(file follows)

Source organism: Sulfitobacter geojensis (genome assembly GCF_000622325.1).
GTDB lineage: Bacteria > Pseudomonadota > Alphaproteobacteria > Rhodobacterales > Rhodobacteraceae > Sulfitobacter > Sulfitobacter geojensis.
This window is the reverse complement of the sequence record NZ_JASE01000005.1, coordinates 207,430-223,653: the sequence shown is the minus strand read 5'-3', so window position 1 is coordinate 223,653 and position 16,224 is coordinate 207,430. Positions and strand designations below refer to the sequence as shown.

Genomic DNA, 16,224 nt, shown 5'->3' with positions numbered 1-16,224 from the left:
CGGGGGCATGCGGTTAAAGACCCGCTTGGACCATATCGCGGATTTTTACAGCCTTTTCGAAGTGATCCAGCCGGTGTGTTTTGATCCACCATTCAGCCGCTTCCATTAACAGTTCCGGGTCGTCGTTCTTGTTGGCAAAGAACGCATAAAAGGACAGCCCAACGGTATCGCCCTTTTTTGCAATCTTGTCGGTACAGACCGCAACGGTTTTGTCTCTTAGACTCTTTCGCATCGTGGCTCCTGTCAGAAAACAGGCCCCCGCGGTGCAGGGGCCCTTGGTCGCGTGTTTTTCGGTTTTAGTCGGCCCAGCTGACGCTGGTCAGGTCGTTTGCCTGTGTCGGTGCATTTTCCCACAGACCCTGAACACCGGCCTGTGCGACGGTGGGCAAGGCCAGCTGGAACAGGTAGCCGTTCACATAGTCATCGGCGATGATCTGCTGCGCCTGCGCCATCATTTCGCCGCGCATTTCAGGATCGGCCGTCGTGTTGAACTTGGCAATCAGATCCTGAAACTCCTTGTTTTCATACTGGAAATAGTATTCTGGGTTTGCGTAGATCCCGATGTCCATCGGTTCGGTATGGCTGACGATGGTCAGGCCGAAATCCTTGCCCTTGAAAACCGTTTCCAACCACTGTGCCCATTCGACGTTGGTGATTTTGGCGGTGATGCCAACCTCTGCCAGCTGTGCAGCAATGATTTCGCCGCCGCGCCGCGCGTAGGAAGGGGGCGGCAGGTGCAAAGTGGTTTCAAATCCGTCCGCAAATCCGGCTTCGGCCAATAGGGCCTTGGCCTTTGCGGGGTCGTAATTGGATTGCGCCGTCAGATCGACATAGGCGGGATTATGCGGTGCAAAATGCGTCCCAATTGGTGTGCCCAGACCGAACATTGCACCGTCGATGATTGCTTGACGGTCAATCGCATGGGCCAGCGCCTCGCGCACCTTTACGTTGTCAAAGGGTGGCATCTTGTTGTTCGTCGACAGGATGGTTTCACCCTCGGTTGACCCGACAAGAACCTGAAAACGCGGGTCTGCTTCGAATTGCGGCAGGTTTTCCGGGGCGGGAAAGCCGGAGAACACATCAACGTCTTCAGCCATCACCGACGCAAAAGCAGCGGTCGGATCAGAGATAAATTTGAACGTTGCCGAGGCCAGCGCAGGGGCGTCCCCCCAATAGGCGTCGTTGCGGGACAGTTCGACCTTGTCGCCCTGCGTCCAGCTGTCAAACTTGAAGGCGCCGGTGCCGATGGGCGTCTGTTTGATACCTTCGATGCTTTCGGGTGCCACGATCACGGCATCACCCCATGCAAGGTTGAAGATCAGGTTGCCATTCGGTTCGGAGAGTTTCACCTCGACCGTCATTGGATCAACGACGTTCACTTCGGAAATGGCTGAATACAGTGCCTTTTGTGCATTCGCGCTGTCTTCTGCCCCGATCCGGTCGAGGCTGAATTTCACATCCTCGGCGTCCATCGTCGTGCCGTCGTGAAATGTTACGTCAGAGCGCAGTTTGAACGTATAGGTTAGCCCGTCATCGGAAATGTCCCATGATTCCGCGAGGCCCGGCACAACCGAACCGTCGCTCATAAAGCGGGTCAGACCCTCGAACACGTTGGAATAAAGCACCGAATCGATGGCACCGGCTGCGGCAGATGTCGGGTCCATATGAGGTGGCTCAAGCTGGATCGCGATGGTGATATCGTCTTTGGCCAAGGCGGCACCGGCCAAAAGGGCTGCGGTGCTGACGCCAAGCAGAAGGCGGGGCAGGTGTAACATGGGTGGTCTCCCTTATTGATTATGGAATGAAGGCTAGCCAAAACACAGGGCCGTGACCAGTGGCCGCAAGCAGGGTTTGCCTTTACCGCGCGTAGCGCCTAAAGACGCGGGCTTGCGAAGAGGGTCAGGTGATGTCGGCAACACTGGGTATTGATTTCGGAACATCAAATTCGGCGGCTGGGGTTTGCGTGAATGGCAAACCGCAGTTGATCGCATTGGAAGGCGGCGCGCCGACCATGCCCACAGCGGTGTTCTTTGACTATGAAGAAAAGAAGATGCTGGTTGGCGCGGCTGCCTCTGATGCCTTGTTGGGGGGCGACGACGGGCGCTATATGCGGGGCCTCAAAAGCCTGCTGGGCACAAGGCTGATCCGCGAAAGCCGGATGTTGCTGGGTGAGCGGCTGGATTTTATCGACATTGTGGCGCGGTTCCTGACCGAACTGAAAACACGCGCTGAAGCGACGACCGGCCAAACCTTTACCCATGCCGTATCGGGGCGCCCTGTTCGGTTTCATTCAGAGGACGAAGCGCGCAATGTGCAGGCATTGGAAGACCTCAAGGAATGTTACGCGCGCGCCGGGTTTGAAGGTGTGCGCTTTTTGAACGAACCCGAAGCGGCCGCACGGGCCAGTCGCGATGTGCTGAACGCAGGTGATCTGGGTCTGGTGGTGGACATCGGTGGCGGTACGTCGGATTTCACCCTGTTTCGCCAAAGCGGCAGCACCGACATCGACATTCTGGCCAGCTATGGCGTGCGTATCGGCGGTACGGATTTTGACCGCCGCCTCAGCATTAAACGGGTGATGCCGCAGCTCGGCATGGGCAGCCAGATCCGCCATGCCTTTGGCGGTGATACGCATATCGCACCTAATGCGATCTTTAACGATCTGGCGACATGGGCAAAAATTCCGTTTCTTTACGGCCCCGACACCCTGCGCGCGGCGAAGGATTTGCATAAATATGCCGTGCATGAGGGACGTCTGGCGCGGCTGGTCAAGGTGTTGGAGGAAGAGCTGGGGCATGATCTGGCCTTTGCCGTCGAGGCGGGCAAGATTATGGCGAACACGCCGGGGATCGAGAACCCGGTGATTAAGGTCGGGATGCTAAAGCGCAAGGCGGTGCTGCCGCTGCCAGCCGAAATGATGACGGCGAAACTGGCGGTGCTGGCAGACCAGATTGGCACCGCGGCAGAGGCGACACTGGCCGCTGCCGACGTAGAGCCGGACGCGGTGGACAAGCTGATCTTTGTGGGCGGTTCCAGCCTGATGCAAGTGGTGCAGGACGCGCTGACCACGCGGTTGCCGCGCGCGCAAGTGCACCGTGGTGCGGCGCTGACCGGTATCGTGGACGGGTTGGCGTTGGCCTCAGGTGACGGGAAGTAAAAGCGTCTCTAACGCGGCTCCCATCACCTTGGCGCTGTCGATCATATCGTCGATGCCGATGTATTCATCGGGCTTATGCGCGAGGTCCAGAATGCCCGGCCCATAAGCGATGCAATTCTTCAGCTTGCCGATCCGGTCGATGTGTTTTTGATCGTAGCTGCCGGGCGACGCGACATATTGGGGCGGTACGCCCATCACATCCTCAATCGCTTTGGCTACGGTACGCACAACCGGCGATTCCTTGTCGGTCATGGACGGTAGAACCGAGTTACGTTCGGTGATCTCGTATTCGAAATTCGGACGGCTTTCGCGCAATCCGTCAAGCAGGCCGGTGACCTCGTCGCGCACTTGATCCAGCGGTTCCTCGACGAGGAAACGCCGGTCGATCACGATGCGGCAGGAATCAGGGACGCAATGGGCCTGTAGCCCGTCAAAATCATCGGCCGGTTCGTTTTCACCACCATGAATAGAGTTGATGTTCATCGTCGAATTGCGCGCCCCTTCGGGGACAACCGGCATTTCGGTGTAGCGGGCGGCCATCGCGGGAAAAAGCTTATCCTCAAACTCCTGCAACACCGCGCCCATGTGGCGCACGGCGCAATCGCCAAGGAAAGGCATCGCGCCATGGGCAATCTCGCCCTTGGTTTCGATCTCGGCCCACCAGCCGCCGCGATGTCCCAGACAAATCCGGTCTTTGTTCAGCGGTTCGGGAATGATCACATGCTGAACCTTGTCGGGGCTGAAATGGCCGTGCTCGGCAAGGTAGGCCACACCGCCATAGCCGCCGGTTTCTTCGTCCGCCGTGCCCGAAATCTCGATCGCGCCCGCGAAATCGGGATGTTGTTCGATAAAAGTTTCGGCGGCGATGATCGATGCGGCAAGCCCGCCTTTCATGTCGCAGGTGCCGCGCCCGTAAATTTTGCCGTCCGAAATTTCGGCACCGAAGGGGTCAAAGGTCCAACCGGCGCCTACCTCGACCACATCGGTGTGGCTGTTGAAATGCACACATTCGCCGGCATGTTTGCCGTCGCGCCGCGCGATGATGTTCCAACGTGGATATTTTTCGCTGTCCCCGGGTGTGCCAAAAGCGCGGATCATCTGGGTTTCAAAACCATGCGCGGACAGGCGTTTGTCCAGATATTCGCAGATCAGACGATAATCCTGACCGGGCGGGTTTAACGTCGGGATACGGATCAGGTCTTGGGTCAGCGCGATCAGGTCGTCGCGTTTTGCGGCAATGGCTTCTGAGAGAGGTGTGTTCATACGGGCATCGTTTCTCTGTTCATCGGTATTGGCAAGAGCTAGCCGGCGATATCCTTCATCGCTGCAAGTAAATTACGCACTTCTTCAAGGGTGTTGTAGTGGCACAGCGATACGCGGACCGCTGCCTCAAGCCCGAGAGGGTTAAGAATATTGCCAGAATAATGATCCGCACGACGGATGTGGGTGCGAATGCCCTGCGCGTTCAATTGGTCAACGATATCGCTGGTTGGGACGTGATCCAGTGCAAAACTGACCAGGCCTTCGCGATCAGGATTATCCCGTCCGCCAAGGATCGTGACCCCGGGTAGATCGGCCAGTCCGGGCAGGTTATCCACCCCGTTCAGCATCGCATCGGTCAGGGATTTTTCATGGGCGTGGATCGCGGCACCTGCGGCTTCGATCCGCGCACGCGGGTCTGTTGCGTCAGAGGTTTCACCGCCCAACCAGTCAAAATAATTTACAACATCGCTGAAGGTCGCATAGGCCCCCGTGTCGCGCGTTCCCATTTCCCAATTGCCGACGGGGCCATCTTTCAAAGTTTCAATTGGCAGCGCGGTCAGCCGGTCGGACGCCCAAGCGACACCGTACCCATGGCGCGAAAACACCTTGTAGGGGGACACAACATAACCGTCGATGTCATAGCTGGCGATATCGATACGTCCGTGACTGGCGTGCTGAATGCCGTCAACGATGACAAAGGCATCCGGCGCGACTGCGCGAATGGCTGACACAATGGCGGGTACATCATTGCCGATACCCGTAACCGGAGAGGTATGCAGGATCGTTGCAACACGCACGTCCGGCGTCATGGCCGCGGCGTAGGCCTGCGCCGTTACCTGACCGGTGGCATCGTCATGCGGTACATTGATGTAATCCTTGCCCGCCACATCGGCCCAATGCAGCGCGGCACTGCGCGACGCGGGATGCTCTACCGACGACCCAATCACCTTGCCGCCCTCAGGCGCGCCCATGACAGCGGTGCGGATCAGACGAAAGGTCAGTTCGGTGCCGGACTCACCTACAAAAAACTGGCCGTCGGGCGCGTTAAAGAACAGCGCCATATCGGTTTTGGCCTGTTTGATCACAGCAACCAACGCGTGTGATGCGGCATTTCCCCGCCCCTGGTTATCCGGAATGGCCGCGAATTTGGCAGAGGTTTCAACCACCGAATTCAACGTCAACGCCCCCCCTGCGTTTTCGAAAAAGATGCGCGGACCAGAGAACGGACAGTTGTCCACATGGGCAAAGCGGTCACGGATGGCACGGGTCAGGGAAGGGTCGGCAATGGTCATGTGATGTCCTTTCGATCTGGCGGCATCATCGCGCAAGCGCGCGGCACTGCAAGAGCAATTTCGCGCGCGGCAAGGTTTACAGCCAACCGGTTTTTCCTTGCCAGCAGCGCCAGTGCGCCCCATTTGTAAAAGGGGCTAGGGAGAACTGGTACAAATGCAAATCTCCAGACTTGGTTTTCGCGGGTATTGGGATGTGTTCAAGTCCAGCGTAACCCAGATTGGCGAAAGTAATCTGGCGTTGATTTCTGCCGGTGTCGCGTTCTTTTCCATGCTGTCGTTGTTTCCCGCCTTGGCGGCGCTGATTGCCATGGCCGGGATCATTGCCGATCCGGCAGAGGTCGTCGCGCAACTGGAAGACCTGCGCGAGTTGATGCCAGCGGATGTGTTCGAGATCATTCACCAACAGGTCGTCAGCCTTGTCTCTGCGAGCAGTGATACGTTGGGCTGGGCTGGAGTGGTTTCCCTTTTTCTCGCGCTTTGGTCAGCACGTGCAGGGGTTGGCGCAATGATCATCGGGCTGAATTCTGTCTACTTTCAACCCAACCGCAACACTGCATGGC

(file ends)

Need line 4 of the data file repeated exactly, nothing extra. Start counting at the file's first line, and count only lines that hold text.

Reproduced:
Genomic DNA, 16,224 nt, shown 5'->3' with positions numbered 1-16,224 from the left: